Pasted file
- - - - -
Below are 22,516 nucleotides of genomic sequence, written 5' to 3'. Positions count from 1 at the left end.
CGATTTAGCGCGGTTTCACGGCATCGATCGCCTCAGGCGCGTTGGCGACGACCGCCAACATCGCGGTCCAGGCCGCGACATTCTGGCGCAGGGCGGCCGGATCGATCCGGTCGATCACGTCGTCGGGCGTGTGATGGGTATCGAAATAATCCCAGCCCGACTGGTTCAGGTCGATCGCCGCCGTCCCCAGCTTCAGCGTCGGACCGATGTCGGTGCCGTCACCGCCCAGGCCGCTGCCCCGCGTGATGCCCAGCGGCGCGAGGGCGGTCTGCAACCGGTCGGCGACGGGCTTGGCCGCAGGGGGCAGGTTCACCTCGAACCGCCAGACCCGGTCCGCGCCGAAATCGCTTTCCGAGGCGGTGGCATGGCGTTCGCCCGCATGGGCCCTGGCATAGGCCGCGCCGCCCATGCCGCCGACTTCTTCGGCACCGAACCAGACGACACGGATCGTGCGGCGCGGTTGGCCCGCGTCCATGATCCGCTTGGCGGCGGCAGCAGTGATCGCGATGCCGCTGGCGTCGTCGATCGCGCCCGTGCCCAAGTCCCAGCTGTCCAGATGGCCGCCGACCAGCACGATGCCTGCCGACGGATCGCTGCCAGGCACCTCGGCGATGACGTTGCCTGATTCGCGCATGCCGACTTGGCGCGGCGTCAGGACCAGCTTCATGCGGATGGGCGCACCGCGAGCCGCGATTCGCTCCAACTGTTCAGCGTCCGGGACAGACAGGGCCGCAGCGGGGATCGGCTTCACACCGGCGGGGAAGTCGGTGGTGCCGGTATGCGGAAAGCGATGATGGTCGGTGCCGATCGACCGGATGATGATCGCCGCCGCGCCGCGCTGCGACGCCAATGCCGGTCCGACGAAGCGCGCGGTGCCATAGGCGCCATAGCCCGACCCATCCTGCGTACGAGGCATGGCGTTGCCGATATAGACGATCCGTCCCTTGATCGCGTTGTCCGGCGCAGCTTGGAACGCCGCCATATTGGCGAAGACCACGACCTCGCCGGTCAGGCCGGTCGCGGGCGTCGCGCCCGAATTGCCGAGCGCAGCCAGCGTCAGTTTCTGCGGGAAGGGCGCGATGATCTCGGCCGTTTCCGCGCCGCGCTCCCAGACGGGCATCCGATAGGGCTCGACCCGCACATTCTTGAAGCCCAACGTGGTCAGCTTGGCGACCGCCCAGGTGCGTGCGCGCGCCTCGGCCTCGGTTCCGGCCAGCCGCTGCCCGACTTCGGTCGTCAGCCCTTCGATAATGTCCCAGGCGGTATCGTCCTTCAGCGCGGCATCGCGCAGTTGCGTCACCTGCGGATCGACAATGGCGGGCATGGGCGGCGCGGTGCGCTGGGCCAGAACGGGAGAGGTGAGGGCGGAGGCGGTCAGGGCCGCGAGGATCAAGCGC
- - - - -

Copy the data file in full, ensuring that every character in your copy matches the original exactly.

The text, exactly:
Below are 22,516 nucleotides of genomic sequence, written 5' to 3'. Positions count from 1 at the left end.
CGATTTAGCGCGGTTTCACGGCATCGATCGCCTCAGGCGCGTTGGCGACGACCGCCAACATCGCGGTCCAGGCCGCGACATTCTGGCGCAGGGCGGCCGGATCGATCCGGTCGATCACGTCGTCGGGCGTGTGATGGGTATCGAAATAATCCCAGCCCGACTGGTTCAGGTCGATCGCCGCCGTCCCCAGCTTCAGCGTCGGACCGATGTCGGTGCCGTCACCGCCCAGGCCGCTGCCCCGCGTGATGCCCAGCGGCGCGAGGGCGGTCTGCAACCGGTCGGCGACGGGCTTGGCCGCAGGGGGCAGGTTCACCTCGAACCGCCAGACCCGGTCCGCGCCGAAATCGCTTTCCGAGGCGGTGGCATGGCGTTCGCCCGCATGGGCCCTGGCATAGGCCGCGCCGCCCATGCCGCCGACTTCTTCGGCACCGAACCAGACGACACGGATCGTGCGGCGCGGTTGGCCCGCGTCCATGATCCGCTTGGCGGCGGCAGCAGTGATCGCGATGCCGCTGGCGTCGTCGATCGCGCCCGTGCCCAAGTCCCAGCTGTCCAGATGGCCGCCGACCAGCACGATGCCTGCCGACGGATCGCTGCCAGGCACCTCGGCGATGACGTTGCCTGATTCGCGCATGCCGACTTGGCGCGGCGTCAGGACCAGCTTCATGCGGATGGGCGCACCGCGAGCCGCGATTCGCTCCAACTGTTCAGCGTCCGGGACAGACAGGGCCGCAGCGGGGATCGGCTTCACACCGGCGGGGAAGTCGGTGGTGCCGGTATGCGGAAAGCGATGATGGTCGGTGCCGATCGACCGGATGATGATCGCCGCCGCGCCGCGCTGCGACGCCAATGCCGGTCCGACGAAGCGCGCGGTGCCATAGGCGCCATAGCCCGACCCATCCTGCGTACGAGGCATGGCGTTGCCGATATAGACGATCCGTCCCTTGATCGCGTTGTCCGGCGCAGCTTGGAACGCCGCCATATTGGCGAAGACCACGACCTCGCCGGTCAGGCCGGTCGCGGGCGTCGCGCCCGAATTGCCGAGCGCAGCCAGCGTCAGTTTCTGCGGGAAGGGCGCGATGATCTCGGCCGTTTCCGCGCCGCGCTCCCAGACGGGCATCCGATAGGGCTCGACCCGCACATTCTTGAAGCCCAACGTGGTCAGCTTGGCGACCGCCCAGGTGCGTGCGCGCGCCTCGGCCTCGGTTCCGGCCAGCCGCTGCCCGACTTCGGTCGTCAGCCCTTCGATAATGTCCCAGGCGGTATCGTCCTTCAGCGCGGCATCGCGCAGTTGCGTCACCTGCGGATCGACAATGGCGGGCATGGGCGGCGCGGTGCGCTGGGCCAGAACGGGAGAGGTGAGGGCGGAGGCGGTCAGGGCCGCGAGGATCAAGCGC